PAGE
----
Kohama style

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The Kohama style (小浜流, Kohama-ryū) was a method of making sake during the Edo period at the Kohama-juku (小浜宿) in the Amagasaki Domain of the former Settsu Province of Japan (now Takarazuka, Hyōgo Prefecture). Today, the method is used by homebrew enthusiasts or by small boutique brewers.


The Kohama style is a direct descendant of techniques used by temple priests near the Mukogawa River in southeastern Hyōgo Prefecture, who learned their distillation techniques from the Nara style. This style spread quickly through the area by Sessen Jūnigō (摂泉十二郷) to places such as Itami, Ikeda, and Kōike.[1] The sake was produced, then shipped down the Mukogawa River to Osaka, where it was then shipped to Edo. However, Sessen fell out of favor with the shogunate, which then began to regulate the brewing of the Kohama sake, and the style eventually disappeared by the middle of the Edo period.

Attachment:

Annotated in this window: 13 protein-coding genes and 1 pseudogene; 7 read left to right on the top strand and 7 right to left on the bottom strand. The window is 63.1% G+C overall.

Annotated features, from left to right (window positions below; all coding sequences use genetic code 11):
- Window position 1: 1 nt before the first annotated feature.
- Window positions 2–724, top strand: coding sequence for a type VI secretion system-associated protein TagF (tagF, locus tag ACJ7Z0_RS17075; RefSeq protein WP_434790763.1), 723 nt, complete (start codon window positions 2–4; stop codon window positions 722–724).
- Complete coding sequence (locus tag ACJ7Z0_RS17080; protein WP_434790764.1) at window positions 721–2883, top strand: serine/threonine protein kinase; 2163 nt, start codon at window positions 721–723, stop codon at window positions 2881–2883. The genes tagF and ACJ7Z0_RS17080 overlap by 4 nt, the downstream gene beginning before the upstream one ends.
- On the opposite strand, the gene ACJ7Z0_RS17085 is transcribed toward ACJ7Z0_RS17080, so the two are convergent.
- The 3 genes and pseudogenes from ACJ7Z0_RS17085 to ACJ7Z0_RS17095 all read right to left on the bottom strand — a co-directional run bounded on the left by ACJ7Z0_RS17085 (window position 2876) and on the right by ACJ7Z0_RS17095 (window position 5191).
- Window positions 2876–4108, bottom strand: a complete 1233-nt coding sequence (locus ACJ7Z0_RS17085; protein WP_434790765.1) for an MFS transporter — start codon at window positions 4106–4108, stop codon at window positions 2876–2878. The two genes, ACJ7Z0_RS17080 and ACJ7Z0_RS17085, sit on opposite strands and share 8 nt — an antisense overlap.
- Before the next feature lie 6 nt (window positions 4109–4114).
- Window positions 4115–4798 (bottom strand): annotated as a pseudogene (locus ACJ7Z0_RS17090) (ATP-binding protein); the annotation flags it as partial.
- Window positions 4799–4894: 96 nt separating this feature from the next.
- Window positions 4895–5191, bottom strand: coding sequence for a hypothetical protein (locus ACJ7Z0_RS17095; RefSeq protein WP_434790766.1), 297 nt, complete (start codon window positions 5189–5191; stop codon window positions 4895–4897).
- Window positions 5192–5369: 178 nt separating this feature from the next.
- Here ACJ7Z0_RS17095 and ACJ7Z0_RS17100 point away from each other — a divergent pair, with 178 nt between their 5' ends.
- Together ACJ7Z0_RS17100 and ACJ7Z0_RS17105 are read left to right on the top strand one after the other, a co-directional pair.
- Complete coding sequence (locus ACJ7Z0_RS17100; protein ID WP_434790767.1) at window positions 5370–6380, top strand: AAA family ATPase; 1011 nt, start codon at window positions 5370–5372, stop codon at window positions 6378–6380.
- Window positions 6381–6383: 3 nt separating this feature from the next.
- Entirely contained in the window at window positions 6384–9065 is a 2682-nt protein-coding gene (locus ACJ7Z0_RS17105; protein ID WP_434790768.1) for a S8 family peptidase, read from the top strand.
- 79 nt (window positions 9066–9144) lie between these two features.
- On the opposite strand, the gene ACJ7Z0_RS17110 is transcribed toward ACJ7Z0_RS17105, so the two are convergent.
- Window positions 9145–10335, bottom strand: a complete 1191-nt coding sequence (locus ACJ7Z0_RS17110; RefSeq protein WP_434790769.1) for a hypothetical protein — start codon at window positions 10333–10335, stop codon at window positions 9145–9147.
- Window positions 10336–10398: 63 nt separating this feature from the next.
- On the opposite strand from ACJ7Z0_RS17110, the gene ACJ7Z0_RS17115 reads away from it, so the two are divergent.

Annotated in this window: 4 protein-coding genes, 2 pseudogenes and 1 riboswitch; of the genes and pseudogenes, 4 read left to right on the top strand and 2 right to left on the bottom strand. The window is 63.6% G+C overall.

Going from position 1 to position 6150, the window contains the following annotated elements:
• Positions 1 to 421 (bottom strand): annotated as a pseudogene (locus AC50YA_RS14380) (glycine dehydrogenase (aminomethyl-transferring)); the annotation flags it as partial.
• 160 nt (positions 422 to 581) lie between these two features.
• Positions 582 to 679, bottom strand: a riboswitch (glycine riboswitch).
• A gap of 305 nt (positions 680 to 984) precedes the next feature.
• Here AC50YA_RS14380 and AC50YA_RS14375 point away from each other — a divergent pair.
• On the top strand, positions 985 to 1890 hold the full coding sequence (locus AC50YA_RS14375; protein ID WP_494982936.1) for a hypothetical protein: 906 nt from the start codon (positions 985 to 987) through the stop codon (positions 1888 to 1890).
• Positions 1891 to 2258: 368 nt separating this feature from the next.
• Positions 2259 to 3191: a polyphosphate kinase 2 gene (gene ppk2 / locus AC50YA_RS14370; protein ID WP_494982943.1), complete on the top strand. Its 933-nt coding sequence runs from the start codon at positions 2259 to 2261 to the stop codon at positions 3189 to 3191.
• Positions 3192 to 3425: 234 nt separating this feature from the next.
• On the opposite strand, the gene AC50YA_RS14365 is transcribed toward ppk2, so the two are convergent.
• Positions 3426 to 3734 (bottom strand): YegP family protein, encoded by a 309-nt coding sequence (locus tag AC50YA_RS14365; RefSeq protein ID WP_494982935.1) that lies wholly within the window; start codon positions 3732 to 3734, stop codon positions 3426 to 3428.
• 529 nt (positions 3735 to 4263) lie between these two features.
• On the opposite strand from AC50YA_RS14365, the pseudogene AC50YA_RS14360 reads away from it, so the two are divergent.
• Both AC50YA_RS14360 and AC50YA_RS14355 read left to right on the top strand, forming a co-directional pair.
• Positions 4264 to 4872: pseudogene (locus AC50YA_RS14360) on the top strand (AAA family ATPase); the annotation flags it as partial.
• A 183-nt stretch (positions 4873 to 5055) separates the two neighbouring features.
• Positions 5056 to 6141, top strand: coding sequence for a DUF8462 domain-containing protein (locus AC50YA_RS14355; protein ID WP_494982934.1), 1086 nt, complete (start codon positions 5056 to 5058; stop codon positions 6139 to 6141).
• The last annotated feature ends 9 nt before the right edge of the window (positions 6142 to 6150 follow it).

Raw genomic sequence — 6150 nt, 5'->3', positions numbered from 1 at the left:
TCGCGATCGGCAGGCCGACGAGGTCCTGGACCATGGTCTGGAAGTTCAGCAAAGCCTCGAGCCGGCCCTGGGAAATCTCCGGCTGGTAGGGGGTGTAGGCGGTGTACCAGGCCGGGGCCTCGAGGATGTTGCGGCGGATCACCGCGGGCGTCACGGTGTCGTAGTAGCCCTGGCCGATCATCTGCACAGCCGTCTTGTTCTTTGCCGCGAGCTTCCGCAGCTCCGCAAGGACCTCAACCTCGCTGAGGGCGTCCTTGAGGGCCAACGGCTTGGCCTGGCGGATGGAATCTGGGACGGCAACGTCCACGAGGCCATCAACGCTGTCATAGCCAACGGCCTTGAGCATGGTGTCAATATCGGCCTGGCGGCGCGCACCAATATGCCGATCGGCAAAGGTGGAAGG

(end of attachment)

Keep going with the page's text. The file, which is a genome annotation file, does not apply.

The recipe for making Kohama style sake was discovered in old documents from the period, and it was found to similar to a more dry type of the Itami style of sake, while having its own bouquet. The mold used to make the sake helps to precipitate the proteins out of the sake brew, thereby helping it to clarify into the final product. The full details are found in the Dōmōshuzōki (童蒙酒造記), a record from the Edo Period.


  1. ^ 摂泉十二郷 (in Japanese). Amagasaki Municipal Archives. Retrieved 2007-08-28.